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Wednesday, January 31 • 11:00am - 11:20am
WATERFOWL: Response of Common Terns (Sterna hirundo) in Ohio to Shifts in Location of Colonies Composed of Artificial Nesting Platforms

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AUTHORS. Laura Kearns, Anna Crouser, Emily Scott - Ohio Division of Wildlife

ABSTRACT. The Great Lakes population of common terns (Sterna hirundo) has been declining for several decades.  Many wildlife agencies have turned to using artificial nesting platforms (ANPs) to supplement the population.  The Ohio Department of Natural Resources – Division of Wildlife (ODNR) has been using ANPs to support nesting at two locations in Ohio since the early 1990s, but have faced many challenges, particularly predation.  Shifting the locations of the colonies has thus far been the most effective way to deal with excessive predation.  In 2007, the ODNR successfully shifted one of its colonies to a location approximately 15 miles away to deal with excessive fox snake predation.  In 2015-2016, the ODNR and USFWS shifted the location of the second Ohio colony to a location approximately 10 miles away, due to great horned owl predation.   Minimal efforts were made to encourage the terns to shift locations; only wooden common tern models were included on the ANPs to attract terns.   After use by only 4 pairs early in 2015, the colony increased to 84 pairs by the end of the summer.  Unfortunately, due to the late start of the colony and a bad storm at the end of June, only 18 chicks fledged.  In 2016 and 2017, breeding pairs have been slightly lower, at 69 and 79 pairs, respectively, but number of chicks fledged has increased considerably, to 82 and 69 chicks, respectively.  Unfortunately, great horned owls discovered the colony again in 2017, leading to lower chick numbers than in 2016.  While there is some risk to relocating tern colonies with ANPs, and this technique is limited by the availability of suitable locations, these data indicate that relocation can be done successfully with established colonies that use ANPs.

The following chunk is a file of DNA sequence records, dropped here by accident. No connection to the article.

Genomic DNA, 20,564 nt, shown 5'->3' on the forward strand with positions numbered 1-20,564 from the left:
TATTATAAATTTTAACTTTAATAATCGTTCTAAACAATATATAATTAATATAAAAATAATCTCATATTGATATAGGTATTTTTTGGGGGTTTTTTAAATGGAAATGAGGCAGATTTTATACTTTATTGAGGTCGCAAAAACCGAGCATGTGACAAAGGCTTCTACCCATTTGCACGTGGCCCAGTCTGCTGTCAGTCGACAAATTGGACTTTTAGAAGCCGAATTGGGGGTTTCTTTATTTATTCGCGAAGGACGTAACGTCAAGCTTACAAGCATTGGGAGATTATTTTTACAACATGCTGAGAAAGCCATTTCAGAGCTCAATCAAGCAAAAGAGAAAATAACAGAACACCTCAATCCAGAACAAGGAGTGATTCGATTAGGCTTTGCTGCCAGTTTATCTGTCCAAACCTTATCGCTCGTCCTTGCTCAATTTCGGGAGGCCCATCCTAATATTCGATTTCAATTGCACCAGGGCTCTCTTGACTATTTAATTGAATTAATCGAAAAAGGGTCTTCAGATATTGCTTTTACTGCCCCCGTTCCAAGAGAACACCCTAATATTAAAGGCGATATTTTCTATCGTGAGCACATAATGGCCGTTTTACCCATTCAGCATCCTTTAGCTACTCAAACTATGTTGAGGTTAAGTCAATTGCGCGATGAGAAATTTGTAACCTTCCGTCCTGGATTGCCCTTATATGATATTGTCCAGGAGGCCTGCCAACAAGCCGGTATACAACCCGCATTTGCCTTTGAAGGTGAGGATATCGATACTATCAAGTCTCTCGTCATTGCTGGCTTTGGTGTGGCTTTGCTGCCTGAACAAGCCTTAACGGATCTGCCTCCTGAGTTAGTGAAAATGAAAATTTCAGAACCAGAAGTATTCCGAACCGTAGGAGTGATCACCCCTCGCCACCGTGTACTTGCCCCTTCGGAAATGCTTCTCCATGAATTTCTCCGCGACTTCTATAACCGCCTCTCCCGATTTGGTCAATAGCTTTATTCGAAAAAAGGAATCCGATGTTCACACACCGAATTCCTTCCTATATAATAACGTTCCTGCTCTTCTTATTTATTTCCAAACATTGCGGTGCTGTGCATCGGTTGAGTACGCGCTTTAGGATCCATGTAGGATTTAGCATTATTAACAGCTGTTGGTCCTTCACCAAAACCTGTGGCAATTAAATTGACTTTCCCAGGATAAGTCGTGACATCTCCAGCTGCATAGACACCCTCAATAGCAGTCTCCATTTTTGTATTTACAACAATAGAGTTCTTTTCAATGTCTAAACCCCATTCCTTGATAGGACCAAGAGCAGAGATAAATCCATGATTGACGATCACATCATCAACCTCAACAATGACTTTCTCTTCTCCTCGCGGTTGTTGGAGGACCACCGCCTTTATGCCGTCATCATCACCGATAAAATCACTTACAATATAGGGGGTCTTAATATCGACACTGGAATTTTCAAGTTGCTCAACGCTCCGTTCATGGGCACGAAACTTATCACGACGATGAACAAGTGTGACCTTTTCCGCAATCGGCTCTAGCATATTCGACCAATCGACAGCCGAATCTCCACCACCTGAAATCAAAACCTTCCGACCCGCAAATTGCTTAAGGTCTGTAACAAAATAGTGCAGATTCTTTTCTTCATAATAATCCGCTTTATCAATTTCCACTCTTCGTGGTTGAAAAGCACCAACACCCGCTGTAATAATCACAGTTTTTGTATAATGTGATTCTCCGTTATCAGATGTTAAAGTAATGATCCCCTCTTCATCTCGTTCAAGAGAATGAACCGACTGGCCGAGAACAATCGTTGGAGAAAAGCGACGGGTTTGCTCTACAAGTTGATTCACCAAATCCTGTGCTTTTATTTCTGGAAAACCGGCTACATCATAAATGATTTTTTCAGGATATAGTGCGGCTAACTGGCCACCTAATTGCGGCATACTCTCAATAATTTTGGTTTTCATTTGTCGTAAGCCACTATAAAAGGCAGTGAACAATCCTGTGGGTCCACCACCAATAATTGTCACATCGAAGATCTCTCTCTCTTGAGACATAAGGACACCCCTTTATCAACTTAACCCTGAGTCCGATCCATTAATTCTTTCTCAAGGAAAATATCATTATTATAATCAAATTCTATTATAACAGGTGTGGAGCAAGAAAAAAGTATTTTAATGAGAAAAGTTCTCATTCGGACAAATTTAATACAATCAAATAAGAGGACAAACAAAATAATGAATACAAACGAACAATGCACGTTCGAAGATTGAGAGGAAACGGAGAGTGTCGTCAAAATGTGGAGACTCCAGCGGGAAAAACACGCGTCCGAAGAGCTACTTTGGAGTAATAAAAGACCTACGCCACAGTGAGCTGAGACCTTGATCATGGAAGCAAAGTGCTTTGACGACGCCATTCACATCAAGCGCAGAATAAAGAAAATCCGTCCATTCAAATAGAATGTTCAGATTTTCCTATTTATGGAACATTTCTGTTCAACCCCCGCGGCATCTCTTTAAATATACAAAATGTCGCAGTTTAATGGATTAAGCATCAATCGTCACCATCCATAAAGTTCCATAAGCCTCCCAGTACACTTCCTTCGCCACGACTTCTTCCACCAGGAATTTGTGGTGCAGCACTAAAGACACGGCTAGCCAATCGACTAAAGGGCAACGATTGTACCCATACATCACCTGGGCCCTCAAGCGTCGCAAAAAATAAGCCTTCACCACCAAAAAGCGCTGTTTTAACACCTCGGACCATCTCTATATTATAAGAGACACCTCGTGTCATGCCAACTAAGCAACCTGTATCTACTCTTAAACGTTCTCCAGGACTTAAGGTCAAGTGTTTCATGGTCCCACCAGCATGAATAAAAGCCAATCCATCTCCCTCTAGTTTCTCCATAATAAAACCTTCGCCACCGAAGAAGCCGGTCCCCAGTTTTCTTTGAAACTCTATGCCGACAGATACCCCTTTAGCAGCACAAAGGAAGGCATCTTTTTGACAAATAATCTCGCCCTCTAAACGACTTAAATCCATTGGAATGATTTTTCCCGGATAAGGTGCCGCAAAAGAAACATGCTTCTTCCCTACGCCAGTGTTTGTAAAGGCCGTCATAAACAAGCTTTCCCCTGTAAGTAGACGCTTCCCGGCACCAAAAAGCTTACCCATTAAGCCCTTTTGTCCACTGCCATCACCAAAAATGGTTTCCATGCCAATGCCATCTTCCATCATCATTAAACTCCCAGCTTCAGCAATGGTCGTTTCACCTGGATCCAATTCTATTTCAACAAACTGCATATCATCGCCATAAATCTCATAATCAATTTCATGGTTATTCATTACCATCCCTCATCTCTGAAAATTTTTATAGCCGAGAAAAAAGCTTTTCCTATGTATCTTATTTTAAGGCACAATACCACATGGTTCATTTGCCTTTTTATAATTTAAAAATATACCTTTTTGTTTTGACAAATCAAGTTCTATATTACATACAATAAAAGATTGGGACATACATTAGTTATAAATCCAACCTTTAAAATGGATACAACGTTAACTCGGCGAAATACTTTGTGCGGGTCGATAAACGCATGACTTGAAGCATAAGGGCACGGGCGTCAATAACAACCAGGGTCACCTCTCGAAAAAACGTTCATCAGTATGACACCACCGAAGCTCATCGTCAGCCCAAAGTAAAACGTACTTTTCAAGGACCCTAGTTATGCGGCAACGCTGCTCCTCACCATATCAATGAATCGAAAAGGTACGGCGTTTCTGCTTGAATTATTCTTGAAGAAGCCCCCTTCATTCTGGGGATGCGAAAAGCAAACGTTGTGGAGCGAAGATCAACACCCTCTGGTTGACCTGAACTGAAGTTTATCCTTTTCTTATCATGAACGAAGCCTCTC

Wednesday January 31, 2018 11:00am - 11:20am CST
102B